Yeah Yeah Yeahs are awesome live and nothing you say can convince me otherwise. Karen O is a certified rock star that is maybe the most captivating person to watch on the stage to have emerged in the past twenty years. Dressed like a cross between the coolest Doctor Who or the fanciest luchadore, Karen O just put on a fantastic show. She’s got the rock pose down pat, her growls and dancing during the song energizes the crowd and just the way she will put one leg on the monitor, lean forward and urges you. You know you have the right captain. That’s not saying Brian or Nick Zinner didn’t do a terrifc job, they were equally great of course, but just not as mesmerizing.

It’s also great that the songs have aged very well. Not a single song of theirs sounds dated, even “Sacrilege,” a single off the mostly ignored fourth album, sounded strangely in place besides all the hits. “Zero,” “Heads Will Roll” and “Gold Lion” all got people moving. Then there was “Maps.” An absolutely beautiful track that had the entire festival crowd silent and singing along.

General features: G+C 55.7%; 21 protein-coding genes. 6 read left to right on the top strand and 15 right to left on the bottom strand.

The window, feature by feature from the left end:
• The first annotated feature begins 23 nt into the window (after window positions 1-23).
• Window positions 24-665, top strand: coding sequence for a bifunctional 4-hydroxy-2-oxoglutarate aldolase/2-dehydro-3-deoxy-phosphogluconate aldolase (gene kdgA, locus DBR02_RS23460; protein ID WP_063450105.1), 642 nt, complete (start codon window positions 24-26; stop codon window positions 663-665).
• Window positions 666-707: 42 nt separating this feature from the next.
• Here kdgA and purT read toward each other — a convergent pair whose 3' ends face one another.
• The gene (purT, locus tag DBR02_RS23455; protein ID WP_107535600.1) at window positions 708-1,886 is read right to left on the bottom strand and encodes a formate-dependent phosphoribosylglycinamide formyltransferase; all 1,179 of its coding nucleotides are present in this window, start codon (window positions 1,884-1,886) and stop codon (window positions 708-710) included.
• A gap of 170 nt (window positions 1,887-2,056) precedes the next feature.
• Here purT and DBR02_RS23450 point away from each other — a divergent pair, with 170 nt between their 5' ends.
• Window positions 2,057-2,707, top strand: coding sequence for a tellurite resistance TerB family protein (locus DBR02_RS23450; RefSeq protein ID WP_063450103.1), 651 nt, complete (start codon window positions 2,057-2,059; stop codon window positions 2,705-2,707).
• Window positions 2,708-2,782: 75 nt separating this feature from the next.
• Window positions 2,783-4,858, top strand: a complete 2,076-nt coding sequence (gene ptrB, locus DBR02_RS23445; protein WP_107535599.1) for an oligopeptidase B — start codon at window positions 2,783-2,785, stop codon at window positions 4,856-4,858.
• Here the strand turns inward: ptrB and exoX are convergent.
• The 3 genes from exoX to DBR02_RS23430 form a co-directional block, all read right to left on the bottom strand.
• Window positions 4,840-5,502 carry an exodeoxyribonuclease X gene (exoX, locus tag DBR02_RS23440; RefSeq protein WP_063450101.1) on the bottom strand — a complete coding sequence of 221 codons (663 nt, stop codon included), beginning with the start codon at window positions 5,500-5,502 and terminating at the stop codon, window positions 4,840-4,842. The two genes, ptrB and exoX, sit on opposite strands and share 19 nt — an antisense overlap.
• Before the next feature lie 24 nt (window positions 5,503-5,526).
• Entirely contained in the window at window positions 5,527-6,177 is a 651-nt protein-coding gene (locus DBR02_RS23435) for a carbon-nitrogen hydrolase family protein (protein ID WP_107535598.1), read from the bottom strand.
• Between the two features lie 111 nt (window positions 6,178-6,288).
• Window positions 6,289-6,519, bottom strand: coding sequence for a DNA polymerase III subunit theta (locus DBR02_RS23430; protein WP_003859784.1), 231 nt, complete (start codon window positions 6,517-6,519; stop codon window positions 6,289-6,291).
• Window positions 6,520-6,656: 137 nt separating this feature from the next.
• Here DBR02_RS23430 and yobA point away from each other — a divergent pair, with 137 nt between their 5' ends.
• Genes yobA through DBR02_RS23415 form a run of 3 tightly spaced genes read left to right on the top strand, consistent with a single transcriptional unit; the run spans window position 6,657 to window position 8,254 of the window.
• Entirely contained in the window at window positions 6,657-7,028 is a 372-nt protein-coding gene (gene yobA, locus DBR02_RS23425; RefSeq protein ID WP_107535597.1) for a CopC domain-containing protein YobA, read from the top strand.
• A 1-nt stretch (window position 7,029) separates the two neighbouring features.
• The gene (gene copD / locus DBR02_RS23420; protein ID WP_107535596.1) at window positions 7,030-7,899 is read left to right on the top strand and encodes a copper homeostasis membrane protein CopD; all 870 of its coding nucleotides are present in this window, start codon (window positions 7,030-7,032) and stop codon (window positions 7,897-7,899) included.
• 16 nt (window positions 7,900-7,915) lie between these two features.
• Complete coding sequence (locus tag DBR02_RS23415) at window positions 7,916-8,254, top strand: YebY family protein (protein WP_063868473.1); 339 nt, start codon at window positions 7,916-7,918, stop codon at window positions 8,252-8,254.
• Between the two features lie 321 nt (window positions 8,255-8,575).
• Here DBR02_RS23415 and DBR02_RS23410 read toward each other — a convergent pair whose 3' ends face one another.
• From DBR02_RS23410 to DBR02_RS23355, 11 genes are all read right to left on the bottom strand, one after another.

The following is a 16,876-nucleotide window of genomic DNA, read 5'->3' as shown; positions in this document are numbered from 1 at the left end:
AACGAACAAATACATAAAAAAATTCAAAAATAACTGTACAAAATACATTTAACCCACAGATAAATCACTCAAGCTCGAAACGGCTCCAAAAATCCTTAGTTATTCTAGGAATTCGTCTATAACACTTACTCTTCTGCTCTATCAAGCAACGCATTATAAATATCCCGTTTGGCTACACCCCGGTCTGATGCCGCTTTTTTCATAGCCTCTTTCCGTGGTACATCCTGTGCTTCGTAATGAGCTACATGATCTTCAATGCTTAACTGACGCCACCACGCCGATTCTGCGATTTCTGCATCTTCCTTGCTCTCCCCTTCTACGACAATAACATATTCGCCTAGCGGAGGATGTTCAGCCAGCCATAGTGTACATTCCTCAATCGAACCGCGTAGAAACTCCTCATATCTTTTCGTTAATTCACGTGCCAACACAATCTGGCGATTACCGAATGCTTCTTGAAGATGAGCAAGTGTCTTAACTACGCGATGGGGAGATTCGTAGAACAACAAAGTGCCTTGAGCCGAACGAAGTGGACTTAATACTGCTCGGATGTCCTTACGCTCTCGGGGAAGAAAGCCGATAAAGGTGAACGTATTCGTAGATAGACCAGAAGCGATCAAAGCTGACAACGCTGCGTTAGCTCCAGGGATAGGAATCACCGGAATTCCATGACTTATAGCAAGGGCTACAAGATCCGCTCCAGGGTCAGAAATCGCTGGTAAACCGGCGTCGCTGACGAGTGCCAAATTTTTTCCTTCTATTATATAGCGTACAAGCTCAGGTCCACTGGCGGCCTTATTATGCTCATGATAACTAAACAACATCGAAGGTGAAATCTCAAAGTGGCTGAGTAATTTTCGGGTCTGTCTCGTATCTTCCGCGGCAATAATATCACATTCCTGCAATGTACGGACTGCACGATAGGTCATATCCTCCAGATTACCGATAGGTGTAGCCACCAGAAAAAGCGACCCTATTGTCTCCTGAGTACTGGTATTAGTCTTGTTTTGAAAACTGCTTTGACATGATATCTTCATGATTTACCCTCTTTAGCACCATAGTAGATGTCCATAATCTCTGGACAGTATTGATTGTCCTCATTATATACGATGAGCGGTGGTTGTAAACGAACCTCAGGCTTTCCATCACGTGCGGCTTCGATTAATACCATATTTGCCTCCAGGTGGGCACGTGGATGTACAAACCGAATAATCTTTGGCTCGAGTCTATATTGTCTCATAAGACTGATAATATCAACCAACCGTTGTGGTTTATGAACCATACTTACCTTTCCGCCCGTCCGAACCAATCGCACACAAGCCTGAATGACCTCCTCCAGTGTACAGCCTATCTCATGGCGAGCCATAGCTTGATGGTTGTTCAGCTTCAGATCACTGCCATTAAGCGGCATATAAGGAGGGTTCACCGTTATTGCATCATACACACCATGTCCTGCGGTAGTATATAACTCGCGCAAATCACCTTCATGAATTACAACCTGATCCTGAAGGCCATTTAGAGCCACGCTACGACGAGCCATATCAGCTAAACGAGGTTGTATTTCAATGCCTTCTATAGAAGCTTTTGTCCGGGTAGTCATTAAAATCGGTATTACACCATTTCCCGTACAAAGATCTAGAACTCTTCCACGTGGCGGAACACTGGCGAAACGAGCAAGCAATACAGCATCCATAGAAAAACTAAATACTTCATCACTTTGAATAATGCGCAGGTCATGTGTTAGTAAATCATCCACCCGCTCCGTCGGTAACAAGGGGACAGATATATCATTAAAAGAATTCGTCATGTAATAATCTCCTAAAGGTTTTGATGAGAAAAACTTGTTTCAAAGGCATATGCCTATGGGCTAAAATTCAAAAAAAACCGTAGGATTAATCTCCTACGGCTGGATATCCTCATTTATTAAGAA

Set closers “Cheated Heart” and “Date With the Night” left the crowd all worked up, although if there’s one minor gripe, it’s that the part in “Cheated Hearts” where Karen O goes into the crowd and gets each person in the front to sing got a bit long (she did this the last show too). A minor complaint for what was otherwise an amazing show. Maybe the best headliner ever at Field Trip.

Allan Rayman

Not entirely sure who he is, or how he got the closing slot on the small stage, but apparently Allan Rayman is a mysterious singer from Toronto who looked like a cross between Jared Leto and Father John Misty. Moving around the stage in a half drunken manner (although that’s probably how he moved) Allan Rayman sang some stellar r&b tunes to a crowd that was really into his music. I’m not sure how I feel about his raspy voice but the man’s got a presence on stage and that goes a long way.

Alvvays

Alvvays are a perfectly fine band. They have put out two amazing records and I’ve seen them a few times live now but as of right now, their shows are just okay. I guess it’s a byproduct of their music, which has that soft dreamy pop like sound, but also has a very limited range in terms of tempo. They just don’t do that much on stage and with two albums sounding somewhat similar the music kind of blends together after forty or so minutes. Still, I loved their second album and hearing “Dreams Tonight” live was a treat. I do wish it was sunny and warm outside for their set, as that is the perfect environment to hear them live.